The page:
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At first bite: Counter culture gets gourmet
Story by Debbie Lee
Two new eateries try to mix casual and classy.
In a city that sustains itself on imported resources, it’s sometimes easy to miss what’s right under our nose. Consider the current state of our dining scene. Giada! Guy! Morimoto! Cooking show hosts are seizing the Strip faster than Putin’s troops are storming Crimea, transforming the four-mile swath of casinos into a veritable Food Network theme park.
As a result, our homegrown talents are forced to retreat. Take Anthony Meidenbauer, executive chef of Block 16. After honing his skills at the Wynn and Mandalay Bay, he now oversees the menus at some of my favorite spots in town. So why don’t we hear about him more often? The burgers at Holstein’s can hold their own against any Bobby or Batali-backed creation, and his entire starter menu at Public House just might be my idea of the perfect Last Supper.
His latest project is The Blind Pig Provision & Lounge. Sitting on the ground floor of Panorama Towers, just behind the south side of the Strip, it’s one of Block 16’s more casual spots. It’s also one of the first examples of what I predict will be a trend in our city — a genre one might call “gourmet counter-culture.” Now that esteemed chefs (Gordon Ramsay, Michael Mina) have swapped white tablecloths for paper placemats, the obvious next step in this regressive cycle is to bring their talents to refrigerator cases.
There is a full service bar and restaurant here. And as one would expect from a place that sounds like it was spit out of a hipster restaurant name generator, the menu and décor are very of-the-moment. You’ll find an obligatory kale salad, a gluten-free pizza, and a gourmet grilled cheese. Couples may like that the environment — a dim and sexy lounge with exposed brick and Chesterfield banquettes — is also very date-friendly.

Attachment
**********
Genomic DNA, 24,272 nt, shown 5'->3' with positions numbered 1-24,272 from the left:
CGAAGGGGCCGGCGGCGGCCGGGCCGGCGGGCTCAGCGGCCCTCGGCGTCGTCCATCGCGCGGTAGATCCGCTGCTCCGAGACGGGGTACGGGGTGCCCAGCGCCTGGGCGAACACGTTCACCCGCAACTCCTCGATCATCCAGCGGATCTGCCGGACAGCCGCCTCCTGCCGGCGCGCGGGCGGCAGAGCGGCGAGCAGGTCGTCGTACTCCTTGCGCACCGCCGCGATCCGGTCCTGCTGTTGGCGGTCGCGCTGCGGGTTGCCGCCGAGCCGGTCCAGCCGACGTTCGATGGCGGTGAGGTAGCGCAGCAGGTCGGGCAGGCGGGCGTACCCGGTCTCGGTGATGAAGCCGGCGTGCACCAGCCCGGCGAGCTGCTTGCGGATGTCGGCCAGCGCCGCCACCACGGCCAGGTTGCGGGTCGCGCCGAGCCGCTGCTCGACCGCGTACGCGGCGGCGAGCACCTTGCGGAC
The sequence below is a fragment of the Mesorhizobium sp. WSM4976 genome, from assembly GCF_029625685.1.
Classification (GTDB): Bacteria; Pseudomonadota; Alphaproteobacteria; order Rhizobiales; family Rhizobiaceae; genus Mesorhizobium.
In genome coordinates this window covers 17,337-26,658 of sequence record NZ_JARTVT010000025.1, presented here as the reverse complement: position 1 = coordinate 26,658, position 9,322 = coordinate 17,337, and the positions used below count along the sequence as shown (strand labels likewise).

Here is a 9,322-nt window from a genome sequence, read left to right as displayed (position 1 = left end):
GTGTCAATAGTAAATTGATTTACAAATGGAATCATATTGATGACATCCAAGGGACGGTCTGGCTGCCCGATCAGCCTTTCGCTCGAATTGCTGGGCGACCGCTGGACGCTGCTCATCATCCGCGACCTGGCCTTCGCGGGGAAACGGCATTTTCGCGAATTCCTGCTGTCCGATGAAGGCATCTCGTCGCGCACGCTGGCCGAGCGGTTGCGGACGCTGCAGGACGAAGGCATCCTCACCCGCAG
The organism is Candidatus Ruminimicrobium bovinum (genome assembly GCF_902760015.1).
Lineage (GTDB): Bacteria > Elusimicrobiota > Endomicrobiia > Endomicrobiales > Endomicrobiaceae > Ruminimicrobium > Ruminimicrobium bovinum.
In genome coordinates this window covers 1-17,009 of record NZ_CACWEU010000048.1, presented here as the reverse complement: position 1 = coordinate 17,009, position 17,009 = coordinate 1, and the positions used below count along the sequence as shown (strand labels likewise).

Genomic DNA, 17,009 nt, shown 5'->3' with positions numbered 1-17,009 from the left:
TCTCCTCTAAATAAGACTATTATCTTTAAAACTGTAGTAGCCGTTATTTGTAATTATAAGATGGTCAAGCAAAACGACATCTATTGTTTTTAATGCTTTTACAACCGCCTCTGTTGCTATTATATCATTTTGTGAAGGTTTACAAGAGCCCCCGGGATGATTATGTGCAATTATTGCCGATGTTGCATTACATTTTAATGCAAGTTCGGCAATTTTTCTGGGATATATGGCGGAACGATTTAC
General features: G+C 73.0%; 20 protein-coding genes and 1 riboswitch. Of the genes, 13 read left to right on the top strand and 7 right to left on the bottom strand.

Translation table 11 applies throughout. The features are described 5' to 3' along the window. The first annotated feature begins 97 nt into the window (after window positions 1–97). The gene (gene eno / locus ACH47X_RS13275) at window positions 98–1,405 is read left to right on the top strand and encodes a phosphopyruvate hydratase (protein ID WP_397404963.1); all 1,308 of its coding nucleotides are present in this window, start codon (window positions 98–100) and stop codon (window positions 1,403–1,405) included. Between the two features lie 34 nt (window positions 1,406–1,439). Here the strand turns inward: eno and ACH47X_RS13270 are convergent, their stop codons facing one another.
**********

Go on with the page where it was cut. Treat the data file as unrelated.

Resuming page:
On a recent visit, an appetizer of crispy pork nuggets with sweet chili glaze was good; if they had arrived hot, they would have been deemed great. And for their price, the New York style pizzas were just okay. I much preferred the garlicky porchetta sandwich, even if it was a tad too heavy on fatty belly meat. It was also a pleasure to eat beer-battered onion rings that actually tasted like beer.
If you prefer to grab your food and go, you can order any of these items at a counter in the “Provisions” half of the space. Part country store, part New York deli, it also features a separate menu of salads, juices, and pastries — my favorite being a nostalgic New York-style black and white cookie.
For residents of Panorama and its neighboring building, the Martin, The Blind Pig has the potential to become the high roller’s version of Cheers. Otherwise, I regretfully suspect that the curious location may deter tourists (and even some locals) from giving it a try. Only time will tell if neighborhood patronage is enough to keep it going.
Meanwhile, as Fremont Street rushes to reinvent itself, The Commissary has opened at the Downtown Grand (formerly the Lady Luck). Further supporting my culinary conspiracy theory that celebrity chefs are the alien invaders of fast casual concepts is chef Richard Sandoval. The international restaurateur and “Top Chef Masters” alum brings his signature Latin flair to a slightly confused mini food court within the hotel and casino. The menu mixes tortas, tacos, and tortilla soup with a selection of burgers, hot dogs, and milkshakes.
Unfortunately, on a Saturday night, the space was empty. So there was no excuse when chunks of crispy potatoes were raw in the center. My consort, who took the “crispy” description literally, chomped his way through three or four pieces before realizing that this was not the end result of an avant-garde cooking technique.
At least the Latin smoked brisket was tender. And a cubano sandwich (ham, pork, Swiss) was serviceable. I’ll even be back when the weather is warm to indulge in a strawberry shake. But as far as downtown dining goes, I am still waiting to be wowed. So far, everything reminds me of those potatoes — only lukewarm at best.
The Blind Pig
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